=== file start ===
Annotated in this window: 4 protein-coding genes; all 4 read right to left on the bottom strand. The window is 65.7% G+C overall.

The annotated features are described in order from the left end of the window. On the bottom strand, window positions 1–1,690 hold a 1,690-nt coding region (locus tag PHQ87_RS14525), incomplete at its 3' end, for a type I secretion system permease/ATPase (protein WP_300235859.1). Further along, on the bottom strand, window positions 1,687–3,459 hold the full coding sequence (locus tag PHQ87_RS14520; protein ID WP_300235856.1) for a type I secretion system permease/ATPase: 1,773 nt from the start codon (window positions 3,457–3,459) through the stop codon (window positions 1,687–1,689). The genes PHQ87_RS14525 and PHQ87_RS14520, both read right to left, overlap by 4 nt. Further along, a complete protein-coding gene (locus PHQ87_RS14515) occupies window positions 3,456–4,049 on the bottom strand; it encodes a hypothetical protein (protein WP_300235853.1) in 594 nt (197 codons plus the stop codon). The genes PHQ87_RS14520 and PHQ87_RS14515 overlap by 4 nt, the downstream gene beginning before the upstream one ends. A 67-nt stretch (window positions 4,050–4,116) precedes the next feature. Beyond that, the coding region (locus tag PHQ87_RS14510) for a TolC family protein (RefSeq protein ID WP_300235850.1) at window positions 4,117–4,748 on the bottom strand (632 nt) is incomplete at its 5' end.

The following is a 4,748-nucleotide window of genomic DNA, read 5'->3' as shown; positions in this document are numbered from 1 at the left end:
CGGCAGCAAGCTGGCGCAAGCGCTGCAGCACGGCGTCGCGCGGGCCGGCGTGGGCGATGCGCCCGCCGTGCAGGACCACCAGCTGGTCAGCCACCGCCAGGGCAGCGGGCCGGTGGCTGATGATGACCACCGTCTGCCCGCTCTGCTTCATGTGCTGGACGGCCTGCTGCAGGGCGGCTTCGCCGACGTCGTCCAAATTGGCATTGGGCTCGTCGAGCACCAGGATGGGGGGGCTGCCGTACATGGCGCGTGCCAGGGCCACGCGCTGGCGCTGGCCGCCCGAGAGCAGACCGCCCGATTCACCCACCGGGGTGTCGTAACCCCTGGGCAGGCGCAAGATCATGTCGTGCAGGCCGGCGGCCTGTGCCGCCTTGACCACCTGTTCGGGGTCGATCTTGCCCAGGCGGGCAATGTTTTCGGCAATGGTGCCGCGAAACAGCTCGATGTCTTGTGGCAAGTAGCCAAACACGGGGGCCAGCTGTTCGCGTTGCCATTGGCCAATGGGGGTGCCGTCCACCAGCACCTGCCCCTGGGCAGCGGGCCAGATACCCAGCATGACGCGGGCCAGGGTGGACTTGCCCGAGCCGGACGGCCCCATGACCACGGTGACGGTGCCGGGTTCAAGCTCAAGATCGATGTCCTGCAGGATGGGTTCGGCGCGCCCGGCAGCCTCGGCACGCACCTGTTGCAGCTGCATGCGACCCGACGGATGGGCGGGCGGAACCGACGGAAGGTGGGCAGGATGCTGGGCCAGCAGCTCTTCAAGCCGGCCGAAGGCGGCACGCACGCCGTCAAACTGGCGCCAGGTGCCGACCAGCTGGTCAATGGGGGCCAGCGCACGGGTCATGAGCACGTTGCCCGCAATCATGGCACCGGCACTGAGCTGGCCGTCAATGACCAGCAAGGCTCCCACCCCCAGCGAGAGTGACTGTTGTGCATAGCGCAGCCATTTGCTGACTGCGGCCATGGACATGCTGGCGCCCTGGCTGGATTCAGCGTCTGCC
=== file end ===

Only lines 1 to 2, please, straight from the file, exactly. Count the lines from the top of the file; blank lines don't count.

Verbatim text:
Annotated in this window: 4 protein-coding genes; all 4 read right to left on the bottom strand. The window is 65.7% G+C overall.

The annotated features are described in order from the left end of the window. On the bottom strand, window positions 1–1,690 hold a 1,690-nt coding region (locus tag PHQ87_RS14525), incomplete at its 3' end, for a type I secretion system permease/ATPase (protein WP_300235859.1). Further along, on the bottom strand, window positions 1,687–3,459 hold the full coding sequence (locus tag PHQ87_RS14520; protein ID WP_300235856.1) for a type I secretion system permease/ATPase: 1,773 nt from the start codon (window positions 3,457–3,459) through the stop codon (window positions 1,687–1,689). The genes PHQ87_RS14525 and PHQ87_RS14520, both read right to left, overlap by 4 nt. Further along, a complete protein-coding gene (locus PHQ87_RS14515) occupies window positions 3,456–4,049 on the bottom strand; it encodes a hypothetical protein (protein WP_300235853.1) in 594 nt (197 codons plus the stop codon). The genes PHQ87_RS14520 and PHQ87_RS14515 overlap by 4 nt, the downstream gene beginning before the upstream one ends. A 67-nt stretch (window positions 4,050–4,116) precedes the next feature. Beyond that, the coding region (locus tag PHQ87_RS14510) for a TolC family protein (RefSeq protein ID WP_300235850.1) at window positions 4,117–4,748 on the bottom strand (632 nt) is incomplete at its 5' end.